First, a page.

The Raiders dominated the game early, scoring on the game’s opening possession when quarterback Aidan O’Connell hit WR Jakobi Myers for an 18-yard TD. The Raiders took their second drive 69 yards before missing a field goal, then, on their third drive, RB Josh Jacobs ripped off a 63-yard TD run — all of this taking place against a Chiefs defense that looked like, until the final drive against the Eagles last Monday, one of the top defenses in the NFL.
By the time Vegas scored its second TD, the Raiders held a 211-to-13 advantage in yardage.
This was a big win for Kansas City. Had they lost, their lead over a red-hot Denver team would have narrowed to just a game. The Raiders, still riding the energy of the Antonio Pierce takeover, will regret this setback, much as they did last week in losing to Miami — in both, Vegas had two elite AFC teams on the ropes but could not make enough plays to close.
Philadelphia 37, Buffalo 34 (OT)
Jalen Hurts burst 12 yards for a TD in overtime to give the Eagles a thrilling win in a downpour in Philadelphia. Hurts game-winning run — the quarterback’s fifth overall touchdown of the game — came after Buffalo’s Tyler Bass opened the extra-period scoring with a 40-yard field goal.
The OT drama would not have happened without by some end-of-regulation fireworks: Philadelphia’s Jake Elliott boomed a 59-yard field goal despite the a soggy conditions to deadlock the game at 31.
Elliott’s heroics culminated a heart-pounding final period.
Trailing by 10 points at the start of the fourth, Philadelphia strung together back-to-back scores. The second came following a James Bradbury interception of Buffalo QB Josh Allen. Hurts scrambled on 3rd-and-10 and threw a spectacular 29-yard pass to a double-teamed Olamide Zaccheaus in the back of the end zone. The TD pass, Hurts’ third, put the Eagles back in front. Buffalo regained the lead with under two minutes left when Allen hit Gabe Davis on a seven-yard TD pass to make it 31-28.
That set the stage for Elliott’s thunder kick.
Hurts’ clinching run in OT was his second rushing touchdown of the game. He ran for a score in the opening period to give Philadelphia a 7-0 advantage. But Buffalo stormed back to take a 17-7 lead, culminating when Bills QB Josh Allen threw a touchdown to a sliding Stefon Diggs just before halftime.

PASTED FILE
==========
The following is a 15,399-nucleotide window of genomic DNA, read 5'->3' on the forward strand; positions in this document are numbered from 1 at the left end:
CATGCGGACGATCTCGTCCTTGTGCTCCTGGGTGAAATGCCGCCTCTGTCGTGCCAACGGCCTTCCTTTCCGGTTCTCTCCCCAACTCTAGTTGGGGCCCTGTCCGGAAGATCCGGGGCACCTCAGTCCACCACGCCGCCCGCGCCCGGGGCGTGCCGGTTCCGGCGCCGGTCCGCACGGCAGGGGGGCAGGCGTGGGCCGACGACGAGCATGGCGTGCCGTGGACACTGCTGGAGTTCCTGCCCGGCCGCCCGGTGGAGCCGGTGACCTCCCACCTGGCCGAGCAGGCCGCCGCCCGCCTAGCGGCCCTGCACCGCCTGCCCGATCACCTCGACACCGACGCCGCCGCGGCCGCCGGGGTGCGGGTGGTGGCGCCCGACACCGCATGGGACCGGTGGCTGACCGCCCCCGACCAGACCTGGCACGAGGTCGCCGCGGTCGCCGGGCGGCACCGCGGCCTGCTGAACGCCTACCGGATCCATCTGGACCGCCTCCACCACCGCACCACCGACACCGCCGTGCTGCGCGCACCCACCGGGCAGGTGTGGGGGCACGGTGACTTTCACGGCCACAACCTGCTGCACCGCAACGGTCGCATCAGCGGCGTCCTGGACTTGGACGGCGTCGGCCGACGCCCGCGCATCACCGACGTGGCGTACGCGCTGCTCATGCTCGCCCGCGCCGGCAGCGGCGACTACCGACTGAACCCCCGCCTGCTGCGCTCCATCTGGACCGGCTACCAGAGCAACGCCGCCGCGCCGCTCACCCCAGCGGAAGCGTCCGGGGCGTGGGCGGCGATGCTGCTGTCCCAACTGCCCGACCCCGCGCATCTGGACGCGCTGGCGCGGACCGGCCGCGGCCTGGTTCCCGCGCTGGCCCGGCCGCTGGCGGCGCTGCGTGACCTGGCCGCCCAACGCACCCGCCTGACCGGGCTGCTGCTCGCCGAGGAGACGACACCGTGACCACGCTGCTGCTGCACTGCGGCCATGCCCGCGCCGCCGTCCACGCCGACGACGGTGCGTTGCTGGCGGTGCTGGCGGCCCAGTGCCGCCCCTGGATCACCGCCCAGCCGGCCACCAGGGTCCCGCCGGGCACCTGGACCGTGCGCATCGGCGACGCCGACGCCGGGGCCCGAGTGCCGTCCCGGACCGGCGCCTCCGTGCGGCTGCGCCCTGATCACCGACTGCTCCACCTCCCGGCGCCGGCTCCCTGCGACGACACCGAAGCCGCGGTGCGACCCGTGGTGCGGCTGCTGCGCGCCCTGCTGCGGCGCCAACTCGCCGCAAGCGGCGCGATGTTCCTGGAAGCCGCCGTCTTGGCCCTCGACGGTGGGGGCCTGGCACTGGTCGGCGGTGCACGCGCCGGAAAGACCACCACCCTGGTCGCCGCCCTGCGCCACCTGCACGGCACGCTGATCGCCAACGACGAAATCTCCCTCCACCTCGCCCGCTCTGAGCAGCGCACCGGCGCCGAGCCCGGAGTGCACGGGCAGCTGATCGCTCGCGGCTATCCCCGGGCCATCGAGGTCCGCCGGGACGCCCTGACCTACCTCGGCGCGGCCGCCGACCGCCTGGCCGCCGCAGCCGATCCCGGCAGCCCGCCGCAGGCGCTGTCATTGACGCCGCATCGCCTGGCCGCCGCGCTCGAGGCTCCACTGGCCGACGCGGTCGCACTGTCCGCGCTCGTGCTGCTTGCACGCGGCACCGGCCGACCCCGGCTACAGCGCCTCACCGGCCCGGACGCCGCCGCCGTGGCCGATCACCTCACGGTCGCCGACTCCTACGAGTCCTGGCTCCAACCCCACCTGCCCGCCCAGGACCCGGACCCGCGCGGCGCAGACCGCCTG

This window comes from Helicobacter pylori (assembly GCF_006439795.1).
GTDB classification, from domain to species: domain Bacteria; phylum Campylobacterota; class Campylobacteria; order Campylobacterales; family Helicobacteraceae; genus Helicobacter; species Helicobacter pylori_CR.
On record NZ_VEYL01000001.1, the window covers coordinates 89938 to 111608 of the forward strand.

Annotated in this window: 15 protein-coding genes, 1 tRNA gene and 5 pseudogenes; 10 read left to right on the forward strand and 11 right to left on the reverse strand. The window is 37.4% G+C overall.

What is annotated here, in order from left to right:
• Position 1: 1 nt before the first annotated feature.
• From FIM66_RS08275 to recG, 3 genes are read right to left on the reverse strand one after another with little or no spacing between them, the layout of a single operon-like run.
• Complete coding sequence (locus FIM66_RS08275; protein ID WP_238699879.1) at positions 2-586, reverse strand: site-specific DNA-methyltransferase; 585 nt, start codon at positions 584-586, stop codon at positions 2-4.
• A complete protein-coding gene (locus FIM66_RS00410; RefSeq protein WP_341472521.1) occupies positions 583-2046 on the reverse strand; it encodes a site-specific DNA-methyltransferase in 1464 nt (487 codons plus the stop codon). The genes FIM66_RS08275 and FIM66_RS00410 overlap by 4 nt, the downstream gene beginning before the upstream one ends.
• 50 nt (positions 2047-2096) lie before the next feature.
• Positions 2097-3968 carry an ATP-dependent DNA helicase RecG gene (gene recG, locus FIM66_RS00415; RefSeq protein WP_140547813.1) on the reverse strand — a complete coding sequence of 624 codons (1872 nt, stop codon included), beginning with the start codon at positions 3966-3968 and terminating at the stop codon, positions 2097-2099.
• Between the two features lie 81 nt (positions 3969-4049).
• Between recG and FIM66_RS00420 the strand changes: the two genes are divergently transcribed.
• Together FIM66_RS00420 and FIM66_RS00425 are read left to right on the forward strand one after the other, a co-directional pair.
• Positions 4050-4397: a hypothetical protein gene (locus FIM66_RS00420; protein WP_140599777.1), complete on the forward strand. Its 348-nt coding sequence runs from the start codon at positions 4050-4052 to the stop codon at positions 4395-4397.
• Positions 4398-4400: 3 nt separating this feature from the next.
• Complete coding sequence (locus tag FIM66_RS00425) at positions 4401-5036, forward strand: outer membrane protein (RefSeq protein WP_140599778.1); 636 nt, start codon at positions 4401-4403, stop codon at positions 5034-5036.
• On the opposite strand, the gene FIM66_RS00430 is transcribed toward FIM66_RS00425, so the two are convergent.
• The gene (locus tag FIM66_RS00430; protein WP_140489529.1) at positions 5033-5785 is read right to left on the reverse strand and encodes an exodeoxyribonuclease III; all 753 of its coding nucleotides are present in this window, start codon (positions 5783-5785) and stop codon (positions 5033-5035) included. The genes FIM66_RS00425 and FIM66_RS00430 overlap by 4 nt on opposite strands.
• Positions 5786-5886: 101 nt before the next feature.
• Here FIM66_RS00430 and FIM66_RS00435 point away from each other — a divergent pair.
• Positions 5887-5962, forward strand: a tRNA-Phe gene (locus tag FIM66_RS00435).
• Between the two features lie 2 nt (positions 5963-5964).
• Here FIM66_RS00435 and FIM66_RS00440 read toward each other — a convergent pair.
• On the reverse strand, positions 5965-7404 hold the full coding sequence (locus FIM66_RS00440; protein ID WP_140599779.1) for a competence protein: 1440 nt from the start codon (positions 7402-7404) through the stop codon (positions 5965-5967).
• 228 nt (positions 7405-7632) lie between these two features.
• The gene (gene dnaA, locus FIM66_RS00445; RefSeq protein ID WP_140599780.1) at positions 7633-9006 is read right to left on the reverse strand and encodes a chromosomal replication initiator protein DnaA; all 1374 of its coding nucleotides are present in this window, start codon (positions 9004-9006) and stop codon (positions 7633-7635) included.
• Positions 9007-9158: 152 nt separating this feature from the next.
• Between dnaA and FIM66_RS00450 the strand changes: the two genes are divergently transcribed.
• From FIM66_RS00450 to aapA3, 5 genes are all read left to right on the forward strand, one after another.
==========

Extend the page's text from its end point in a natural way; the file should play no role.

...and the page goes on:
The spurt of 17 unanswered points punctuated a first half that Buffalo dominated — the Bills held Philadelphia to just 65 yards of total offense in the first half. At one point, Buffalo outgained Philadelphia by a 3-to-1 margin. But the Bills squandered opportunities to build an even bigger lead, which allowed the resilient Eagles to hang around and find a way to win.
Allen threw for 339 yards, rushed for two TDs and led the Bills with 81 yards on the ground. Hurts also tried to combat the elements by tucking the ball and running. He posted 14 carries for 65 yards, second to D’Andre Swift’s 80 yards on the ground. Hurts threw for 200 yards to complement his three TD passes.
With the win, Philadelphia (10-1) maintains a two-game lead on the rest of the NFC’s best for home-field advantage. The Bills are 6-6 and, facing a tough schedule, find themselves on the edge of the playoff picture in the AFC.
Baltimore 20, Los Angeles 10
Baltimore’s defense forced four Los Angeles turnovers and rookie receiver Zay Flowers notched one receiving and one rushing touchdown to give the Ravens the win Sunday night.
The Ravens twice turned away Justin Herbert and the Los Angeles offense late in the fourth quarter. The most important sequence came with Baltimore clinging to 13-10 lead with under two minutes remaining. The Ravens stopped the Chargers on downs at Los Angeles’ own 46-yard line, then Flowers took a reverse on third down 37 yards to put the game on ice.
The Chargers came into the game with the fewest numbers of turnovers in the league but had two fumbles in consecutive possessions near end of first half (fumbles by Keenan Allen and Austin Ekeler). However, Lamar Jackson and the Ravens offense also struggled get into a flow and converted just one of the turnovers into points: a Justin Tucker field goal that put Baltimore up 10-3 at the half.
A second Tucker field goal gave the Ravens a 10-point advantage heading into the fourth. Los Angeles made a single possession game when Herbert drove the Chargers 60 yards, hitting tight end Gerald Everett on a seven-yard touchdown pass.
The Chargers defense played well, holding Jackson to 177 yards passing and sacking the elusive QB three times, two by end Khalil Mack. Baltimore’s powerful running game did rack up 197 yards, keeping the ball away from Herbert and Los Angeles’ passing game.
That potent Los Angeles passing attack was once again betrayed by an unproductive ground game, which totaled 87 yards, 47 of which came on Herbert scrambles. Despite his fumble, Keenan Allen came up with another notable performance, working the short areas for 10 catches and 106 yards.
With its win and the Cleveland loss to Denver, the Ravens (8-3) are alone in first place in the AFC North and remain locked in a tie for the best conference record. The Chargers (4-7) fall into the AFC West basement and Brandon Staley’s hold on his head coaching position looks more tenuous than ever.